Somewhere in the process, once they realized that this could never be pulled off Province wide, the group concerned itself with only going after Surrey residents on their petition. 

They enlisted Darlene Bennett to head the Committee and Eileen Mohan to be a spokesperson. Both of whom will be remembered as being victims of violence themselves. Darlene’s husband Paul was killed mistakenly in his driveway (still unsolved) and Eileen’s son was killed in the infamous Surrey 6 file. Both horrendous cases, both generating unspoken grief.

However the arguments for retaining the RCMP by these two women although emotional, lacked specifics and quite frankly make little sense. Definitely nothing that could contribute to the debate. Being a victim of crime unfortunately does not necessarily translate into knowing about policing issues. However this group felt that by exploiting their personal agonies it would draw out the petition signers. Quite frankly it was manipulative and crass.  

Nevertheless, the petitioners, in a November 15 press conference, publicly proclaimed that they “did it” and held up a sign saying they had raised 42,000 signatures, representing about 13% of the population. 

When asked why they think this would succeed, as clearly it did not meet the referendum guidelines, they prevaricate, and dubiously argue that they are asking that the Provincial government to take into consideration the results regardless of it not meeting the current criteria. They are asking that the Provincial government in effect reconsider and change their rules. 

During the search for signatories the rhetoric and nonsense escalated. The group argued that they were being harassed by Bylaw enforcement and that they were being victimized by he slow turnaround at Elections B.C. Paul Daynes of Keep the RCMP in Surrey called McCallum a “little tinpot fascist dictator”.  McCallum in turn banned seven members of the Keep the RCMP in Surrey group from the city council meetings.

Then there was “Toe Gate” on September 4th.  In the normally placid South Surrey enclave of the well off, McCallum confronted some petitioners who were using the Save On Foods parking lot as a place to rally the troops. A verbal argument ensued between one of the petition organizers, Ivan Scott, who was sitting in his car, and McCallum who was standing outside it. After going back and forth and Scott demanding McCallum resign, Scott drove off, and McCallum argued turned the car in such a way as to hit him in the hip and drive over his toe. McCallum contacted the police and made allegations of assault.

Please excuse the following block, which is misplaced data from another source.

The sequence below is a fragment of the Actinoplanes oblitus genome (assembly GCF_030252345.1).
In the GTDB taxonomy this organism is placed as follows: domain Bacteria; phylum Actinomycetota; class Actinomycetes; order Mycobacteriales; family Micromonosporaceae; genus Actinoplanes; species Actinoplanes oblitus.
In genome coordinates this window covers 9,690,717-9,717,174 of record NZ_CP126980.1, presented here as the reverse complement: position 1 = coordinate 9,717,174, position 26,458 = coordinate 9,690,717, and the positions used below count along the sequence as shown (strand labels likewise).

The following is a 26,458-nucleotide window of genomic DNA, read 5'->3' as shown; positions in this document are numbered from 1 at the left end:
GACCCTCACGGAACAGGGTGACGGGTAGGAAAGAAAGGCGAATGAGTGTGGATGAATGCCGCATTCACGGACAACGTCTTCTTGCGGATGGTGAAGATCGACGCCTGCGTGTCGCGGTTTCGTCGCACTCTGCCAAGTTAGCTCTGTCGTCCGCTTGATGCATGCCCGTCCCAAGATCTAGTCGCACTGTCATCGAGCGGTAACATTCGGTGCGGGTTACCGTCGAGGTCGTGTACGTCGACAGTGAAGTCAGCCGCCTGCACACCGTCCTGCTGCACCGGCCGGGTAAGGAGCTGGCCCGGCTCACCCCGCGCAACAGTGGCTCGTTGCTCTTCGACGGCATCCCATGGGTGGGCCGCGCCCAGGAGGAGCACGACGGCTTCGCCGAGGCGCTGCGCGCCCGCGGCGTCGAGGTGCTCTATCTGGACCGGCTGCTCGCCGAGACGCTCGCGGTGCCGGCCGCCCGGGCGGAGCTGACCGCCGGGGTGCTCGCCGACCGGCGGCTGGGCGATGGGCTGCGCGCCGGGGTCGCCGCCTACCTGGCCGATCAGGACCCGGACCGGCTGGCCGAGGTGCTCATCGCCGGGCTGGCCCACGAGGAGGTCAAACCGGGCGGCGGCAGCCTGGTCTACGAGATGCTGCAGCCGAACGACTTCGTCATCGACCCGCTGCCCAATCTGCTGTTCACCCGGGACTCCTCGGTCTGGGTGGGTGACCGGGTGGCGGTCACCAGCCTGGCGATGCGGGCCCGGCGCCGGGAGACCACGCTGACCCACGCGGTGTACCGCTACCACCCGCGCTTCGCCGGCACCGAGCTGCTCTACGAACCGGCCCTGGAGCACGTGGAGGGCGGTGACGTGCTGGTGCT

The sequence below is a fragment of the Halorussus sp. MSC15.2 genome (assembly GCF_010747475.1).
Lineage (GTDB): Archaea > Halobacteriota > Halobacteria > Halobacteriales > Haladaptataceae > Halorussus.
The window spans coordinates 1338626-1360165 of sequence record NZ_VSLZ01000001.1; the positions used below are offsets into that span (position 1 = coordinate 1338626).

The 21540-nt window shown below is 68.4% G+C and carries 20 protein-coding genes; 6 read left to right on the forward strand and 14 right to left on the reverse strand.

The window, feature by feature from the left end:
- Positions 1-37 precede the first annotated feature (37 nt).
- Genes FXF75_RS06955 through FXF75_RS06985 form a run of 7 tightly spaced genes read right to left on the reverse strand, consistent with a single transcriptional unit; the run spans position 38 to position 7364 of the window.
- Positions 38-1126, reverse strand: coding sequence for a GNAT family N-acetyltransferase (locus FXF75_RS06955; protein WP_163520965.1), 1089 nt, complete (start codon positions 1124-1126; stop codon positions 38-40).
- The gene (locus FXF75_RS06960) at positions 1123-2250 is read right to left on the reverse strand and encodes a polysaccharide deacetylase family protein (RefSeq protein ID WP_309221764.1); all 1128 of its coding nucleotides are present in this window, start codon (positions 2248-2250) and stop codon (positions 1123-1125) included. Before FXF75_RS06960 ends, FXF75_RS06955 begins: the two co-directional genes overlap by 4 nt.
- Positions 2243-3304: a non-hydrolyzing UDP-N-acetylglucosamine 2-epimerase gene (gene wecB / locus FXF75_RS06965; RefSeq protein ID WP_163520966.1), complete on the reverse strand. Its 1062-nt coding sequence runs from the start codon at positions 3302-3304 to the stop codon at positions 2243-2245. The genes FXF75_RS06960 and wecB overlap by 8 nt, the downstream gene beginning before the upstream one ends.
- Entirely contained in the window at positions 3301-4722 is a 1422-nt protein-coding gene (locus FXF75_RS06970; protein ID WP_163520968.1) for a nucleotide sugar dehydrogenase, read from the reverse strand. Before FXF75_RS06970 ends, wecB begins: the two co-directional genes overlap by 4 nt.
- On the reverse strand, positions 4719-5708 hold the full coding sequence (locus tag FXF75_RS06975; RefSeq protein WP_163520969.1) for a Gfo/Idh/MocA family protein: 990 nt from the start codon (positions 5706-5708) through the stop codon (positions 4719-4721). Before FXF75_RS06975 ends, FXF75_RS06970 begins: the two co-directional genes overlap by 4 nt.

The RCMP somewhat surprisingly, within a week then swore out a search warrant for CTV video footage of the interview of McCallum, under the auspices of a possible public mischief charge, clearly implying they did not believe McCallum. Having worked in Surrey for many years, public mischief is not usually a first step, so there is good reason to believe that this too is politically motivated. As a result, the Provincial government has had to hire a Special Prosecutor to look into it. We are still awaiting that judgement and the Keep the Police Surrey movement needless to say is hoping to see McCallum led off in handcuffs. It seems unlikely.

Where is Commissioner Lucki in all this? Should we assume she is under some sort of gag order from the Liberals? 

However, the comment about the “cardboard cutout” mounties stirred the harnessed wrath of Assistant Commissioner Brian Edwards, head of the Surrey RCMP, who called the remark a “deliberate attempt to undermine public safety”. That the tweet was “disrespectful” by “ending public confidence in policing at the current time”.  Really? 

The coalition group responded “in spite of the efforts of a bitter minority surely the indignation that he has voiced today equally applies to these groups organized efforts to de-stabilize and de-moralize our city’s incoming police force”.

And where is the Provincial NDP government in all this? Well they are busy reviewing the overall structure of the police in B.C., by examining the structure of the Police Act to: “examine systemic racism and modernize laws in alignment with UNDRIP (the U.N declaration on the Rights of Indigenous Peoples)”.  

To sum the issues up which are facing Surrey residents is in fact quite easy. Do the citizens of Surrey wish to have a more accountable police department? If so, how much are they willing to pay for it? There is no doubt among the current officers of Surrey detachment that the RCMP, in its many and varied forms is suffering—at every level. 

Would or should the cost savings mean more to Surrey residents than being subservient to Ottawa and susceptible to the vagaries of Federal policies–which seem more intent on gender identification than the property crime rates in Whalley? 

No need to worry about the officers in Surrey. They will be just fine, they will move on to other details, other detachments and other policing challenges; and Ottawa might finally get the message of growing discontent and the need to reform.

The citizens of Surrey clearly voiced their opinion once before and decided to elect McCallum and his platform.

It is clearly time to undo the tent pegs and bring down the circus tent.

Time to move on.